Democrat Alabama nominee for U.S. Senate Doug Jones chose Thanksgiving Eve to use the names of seven women to attack Republican nominee Judge Roy Moore as “immoral” in a new ad that includes several women who have called their decades-old interactions with Moore consensual.
“They were girls when Roy Moore immorally pursued them,” claims the Jones campaign ad that opens with the names and faces of seven women.
Four of the seven women named in Jones’ ad have not alleged sexual misconduct from Moore. Each of the seven have referred to interactions with Moore when he was in his 30s.
Three of the women named are those who were named in a November 9 Washington Post article on Moore that described the three women’s interactions with Moore as consensual. Each was of legal age of consent, between 16 and 18 years old, at the time.
A fourth woman highlighted in the Post report, did accuse Moore of sexual misconduct with her when she was 14 years old. The Post reported, “Of the four women, the youngest at the time was Corfman, who is the only one who says she had sexual contact with Moore that went beyond kissing.”
Beverly Young Nelson is also named and pictured in the ad. Nelson came out with accusations against Moore in a press conference led by famed lawyer Gloria Allred days after the Post report. Nelson claimed that Moore signed her yearbook. Since then the legitimacy of the signature has been brought into question with Allred responding in a CNN interview that she was “not denying, we’re not admitting, we’re not addressing. We will not be distracted, and we will pursue a just result for our client.”
Gena Richardson, featured in the Jones ad, told the Post in an article published on November 15, that she was 18 when she went on a date with Moore who had pursued her when he was 30. She said that at the end of the date he gave her a “forceful” kiss.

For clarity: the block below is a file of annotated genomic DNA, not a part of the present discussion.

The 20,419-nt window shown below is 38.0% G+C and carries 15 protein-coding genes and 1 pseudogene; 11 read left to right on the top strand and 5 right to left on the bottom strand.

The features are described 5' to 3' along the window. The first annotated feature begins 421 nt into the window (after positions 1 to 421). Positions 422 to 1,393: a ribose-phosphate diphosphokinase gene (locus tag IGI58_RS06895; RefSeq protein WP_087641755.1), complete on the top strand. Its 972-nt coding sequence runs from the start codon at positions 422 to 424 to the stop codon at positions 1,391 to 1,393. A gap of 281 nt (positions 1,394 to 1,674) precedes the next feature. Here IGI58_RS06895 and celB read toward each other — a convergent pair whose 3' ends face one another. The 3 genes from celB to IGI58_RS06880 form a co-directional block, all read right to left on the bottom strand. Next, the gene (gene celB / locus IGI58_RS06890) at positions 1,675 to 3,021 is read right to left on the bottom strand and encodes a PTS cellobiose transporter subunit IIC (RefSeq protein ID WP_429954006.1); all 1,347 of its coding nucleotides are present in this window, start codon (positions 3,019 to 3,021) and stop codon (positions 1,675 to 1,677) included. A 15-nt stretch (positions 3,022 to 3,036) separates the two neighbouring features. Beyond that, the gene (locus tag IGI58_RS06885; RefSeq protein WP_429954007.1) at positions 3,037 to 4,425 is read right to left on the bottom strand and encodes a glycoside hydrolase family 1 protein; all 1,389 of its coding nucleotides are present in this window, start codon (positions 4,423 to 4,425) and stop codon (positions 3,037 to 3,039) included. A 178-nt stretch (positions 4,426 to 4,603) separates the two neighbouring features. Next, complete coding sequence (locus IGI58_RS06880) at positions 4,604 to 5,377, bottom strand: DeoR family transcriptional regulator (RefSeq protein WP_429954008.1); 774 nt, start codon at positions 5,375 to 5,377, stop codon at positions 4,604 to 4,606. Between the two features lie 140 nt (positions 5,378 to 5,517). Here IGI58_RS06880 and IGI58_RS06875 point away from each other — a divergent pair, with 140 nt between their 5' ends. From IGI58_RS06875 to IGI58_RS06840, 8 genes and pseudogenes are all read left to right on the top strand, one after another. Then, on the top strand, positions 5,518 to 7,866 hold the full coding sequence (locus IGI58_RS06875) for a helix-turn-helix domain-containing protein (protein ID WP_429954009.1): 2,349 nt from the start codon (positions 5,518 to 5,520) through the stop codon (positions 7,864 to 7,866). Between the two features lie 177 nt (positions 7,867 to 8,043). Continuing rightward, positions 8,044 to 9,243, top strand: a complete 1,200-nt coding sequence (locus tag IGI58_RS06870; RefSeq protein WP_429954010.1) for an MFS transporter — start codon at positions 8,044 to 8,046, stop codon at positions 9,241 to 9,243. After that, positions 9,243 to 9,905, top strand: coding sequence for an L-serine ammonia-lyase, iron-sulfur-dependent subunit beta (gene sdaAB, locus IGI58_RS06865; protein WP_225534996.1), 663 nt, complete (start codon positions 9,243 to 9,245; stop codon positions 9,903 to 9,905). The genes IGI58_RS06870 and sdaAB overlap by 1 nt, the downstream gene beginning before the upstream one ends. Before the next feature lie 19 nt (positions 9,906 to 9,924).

The seventh woman featured in the ad, Kelly Harrison Thorp, has only alleged that he asked her out when she was 17 and she said no. She told AL.com that she knows accuser Corfman.
Jones’ ad comes as he now faces criticism from a woman who settled with his client University of Alabama-Birmingham and who has said that Jones called her claims of child sex abuse from older students when she was just 15, “without merit” and a “cynical attempt to extort money.” She told AL.com “He was not a victim’s advocate…He was all for blaming the victim, honestly.”
A Politico article posted on Wednesday made the case that Jones could win the race if he tamps down his extreme “rhetoric” on abortion, not necessarily his “extreme position” on it. After three paragraphs of blasting “white evangelicals” and President Donald Trump, the piece pins Jones’ success or failure on what Politico itself refers to as Jones’ “extreme position on abortion.” Jones has been clear in stating that he believes in abortion up until the moment “a baby is born.”
Jones has also come out against Trump’s campaign promise to build a wall along the U.S. southern border. Jones has also advocated for more regulations on gun shows, believes that the Second Amendment as “limitations,” and in “smart” gun laws.
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